June is healing:

I have started eating this style of eating introducing bone broths, organ meats, coconut oil, eliminating vegetable oils, sugar amongst other things. One big change I am finding is at 59 I was having problems with the skin on my hands, every little knock cause a a heamatoma type of bruising under the skin, an obvious sign that the collagen in my skin was lacking. Today I gave my hand a big knock & there is only a small bruise.

Also I am having less problems with my knees, so I am sold on the paleo/high fat style of eating.

I haven’t lost a lot of weight but it is stable & body fat percentage is reducing slowly. On a low fat, moderate protein diet my body fat percentage just kept going up & up.

Thank you for your book & the information it provides.

Richard Parker had inflammatory bowel disease for 35 years, now it’s gone:

I have been following the PHD for about 5 months. I had a serious flare of IBD over the Christmas holidays. For several years I had been able to control my symptoms to tolerable levels but this flare was beyond my control with my old diet. I first started with a broth diet for 2 weeks, then elimination diet before I discovered PHD. I lost 30 pounds in a month, which is mot particularly healthy before starting the PHD at the end of January. Several things truly shocked me on PHD that helped. Being able to tolerate fat, cutting down on fruit was good, elimination wheat and whole grain was good, eating egg yolks didn’t raise my cholesterol, eating liver and liking it and switching to goat dairy helped. I had been on a low fat, whole grain, yogurt, low animal protein, probiotic and Chia seed fiber diet before. The Chia seeds had been my savior to slow down the diarrhea. I still eat Chia seeds but just sprinkle them on salads. Today my digestion and elimination system is better than it has been in 35 years. My triglycerides have dropped from 153 to 72. My HDL has risen to 45 after 30 years of HDL between 27 and 35. I drink bone broth every day as I eat 3 egg yolks. The only probiotic I take now is Live Zing Salad. I also take most of the supplements recommended but take them on faith that Paul knows what he is talking about here too. I have never been able to say that I know a supplement has helped. But I wouldn’t stop anything I am doing for fear that the good changes I have experienced would end.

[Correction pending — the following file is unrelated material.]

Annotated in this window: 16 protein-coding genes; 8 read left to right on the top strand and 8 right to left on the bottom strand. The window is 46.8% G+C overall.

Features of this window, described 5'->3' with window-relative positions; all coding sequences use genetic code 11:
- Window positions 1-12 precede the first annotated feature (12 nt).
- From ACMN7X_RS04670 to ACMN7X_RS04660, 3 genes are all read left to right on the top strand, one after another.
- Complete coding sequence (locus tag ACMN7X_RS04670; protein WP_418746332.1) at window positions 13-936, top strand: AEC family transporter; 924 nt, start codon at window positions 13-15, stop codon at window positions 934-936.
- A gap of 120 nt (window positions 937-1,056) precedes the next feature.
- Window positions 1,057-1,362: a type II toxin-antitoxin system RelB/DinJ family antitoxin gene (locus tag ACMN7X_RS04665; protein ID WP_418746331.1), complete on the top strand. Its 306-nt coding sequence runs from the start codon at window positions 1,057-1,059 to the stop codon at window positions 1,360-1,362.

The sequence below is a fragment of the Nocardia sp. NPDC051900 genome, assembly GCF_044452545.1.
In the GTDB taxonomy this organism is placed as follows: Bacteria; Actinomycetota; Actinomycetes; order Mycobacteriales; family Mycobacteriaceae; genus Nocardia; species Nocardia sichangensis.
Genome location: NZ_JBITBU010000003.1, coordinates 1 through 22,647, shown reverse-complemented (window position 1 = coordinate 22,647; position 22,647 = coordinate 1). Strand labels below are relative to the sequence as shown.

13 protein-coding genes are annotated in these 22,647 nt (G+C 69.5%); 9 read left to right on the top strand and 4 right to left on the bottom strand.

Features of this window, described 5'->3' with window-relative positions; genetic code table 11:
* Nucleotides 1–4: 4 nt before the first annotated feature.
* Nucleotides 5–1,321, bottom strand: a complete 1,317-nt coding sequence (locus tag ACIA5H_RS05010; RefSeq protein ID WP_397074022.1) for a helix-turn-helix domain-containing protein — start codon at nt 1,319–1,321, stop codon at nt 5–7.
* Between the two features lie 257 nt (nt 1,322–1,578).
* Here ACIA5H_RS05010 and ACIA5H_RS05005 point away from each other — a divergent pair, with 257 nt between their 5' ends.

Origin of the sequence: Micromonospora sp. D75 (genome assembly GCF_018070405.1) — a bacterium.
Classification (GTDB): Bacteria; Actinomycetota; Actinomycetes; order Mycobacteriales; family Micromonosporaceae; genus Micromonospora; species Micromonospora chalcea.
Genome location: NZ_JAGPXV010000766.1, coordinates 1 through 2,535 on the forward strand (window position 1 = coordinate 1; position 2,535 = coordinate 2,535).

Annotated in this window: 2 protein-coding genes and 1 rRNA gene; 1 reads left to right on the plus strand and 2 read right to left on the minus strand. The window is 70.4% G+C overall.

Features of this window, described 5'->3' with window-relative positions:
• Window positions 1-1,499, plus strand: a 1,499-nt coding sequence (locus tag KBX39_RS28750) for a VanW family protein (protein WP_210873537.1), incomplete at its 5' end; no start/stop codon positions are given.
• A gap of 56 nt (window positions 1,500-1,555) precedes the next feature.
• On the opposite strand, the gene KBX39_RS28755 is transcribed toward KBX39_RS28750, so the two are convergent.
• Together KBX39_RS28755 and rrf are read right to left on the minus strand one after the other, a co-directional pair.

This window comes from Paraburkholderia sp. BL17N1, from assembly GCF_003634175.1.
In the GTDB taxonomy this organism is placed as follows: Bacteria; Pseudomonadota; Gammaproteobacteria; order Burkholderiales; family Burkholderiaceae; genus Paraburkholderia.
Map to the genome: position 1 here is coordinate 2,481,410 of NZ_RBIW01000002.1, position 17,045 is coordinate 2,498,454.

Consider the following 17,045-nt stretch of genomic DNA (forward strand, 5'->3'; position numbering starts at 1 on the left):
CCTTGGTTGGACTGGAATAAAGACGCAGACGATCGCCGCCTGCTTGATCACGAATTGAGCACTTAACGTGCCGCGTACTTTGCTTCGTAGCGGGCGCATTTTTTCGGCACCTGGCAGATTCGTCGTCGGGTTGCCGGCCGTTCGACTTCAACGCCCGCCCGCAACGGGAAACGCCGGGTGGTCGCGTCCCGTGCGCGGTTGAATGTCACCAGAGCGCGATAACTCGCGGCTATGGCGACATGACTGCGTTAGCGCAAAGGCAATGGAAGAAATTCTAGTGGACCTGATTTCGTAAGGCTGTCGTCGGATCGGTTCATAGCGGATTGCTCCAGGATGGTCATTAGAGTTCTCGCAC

Bill Rafter found that PHD helped him deal with cancer:

About 6 months ago I learned that I had metastatic prostate cancer.  The treatment recommended was hormone therapy and targeted radiation.  The hormone (androgen deprivation) therapy tricks the brain into suppressing testosterone production.  The effects are a total suppression of sexual drive, hot flashes similar to those experienced by menopausal women, and the feeling that one is an old, old man.  The lack of sexual function I could deal with, and the hot flashes just seemed like a good sweat.  But, at 65 and still athletic, I found the last one particularly brutal, and questioned whether I wanted treatment at all.

A friend gave me a good book on cancer, recommending an all-out approach rather than the sequential attempts favored by most oncologists.  Nutrition was a major part of the approach.  I then trolled my friends for books on nutrition and one commented that PHD was the best he had ever read.  I am overwhelmed by what it has done for me.

After reading PHD, I immediately adopted the recommendations in full, with the exception of fasting.  I then went thru 44 radiation treatments, and never felt fatigue, a common symptom.  No more old man feelings, and no thoughts of quitting treatment.  Hot flashes are completely gone, which really puzzles the oncologists. Everyone wants to know what stopped the hot flashes.  The trouble is that because I adopted everything at once, there is no way to identify that which contributed most.  But that’s not all.

Ever since grade school I have been a nailbiter.  I knew the habit was caused by a chemical imbalance, rather than behavioral, but could never figure out what.  But since adopting PHD, my fingernails have grown to the extent that filing them is annoying.  That makes me wonder that if PHD brought my system into balance, how many other imbalanced people could also benefit.  Those people could manifest their imbalance otherwise, say with abuse of alcohol or drugs.

This reduction in cancer therapy side effects may be more significant than mere symptomatic relief. Cancer therapies generally have a very narrow margin between hurting the cancer and hurting normal tissue. A diet that enables normal cells to tolerate cancer therapies better may allow more effective doses of therapy to be used, potentially significantly improving odds of remission.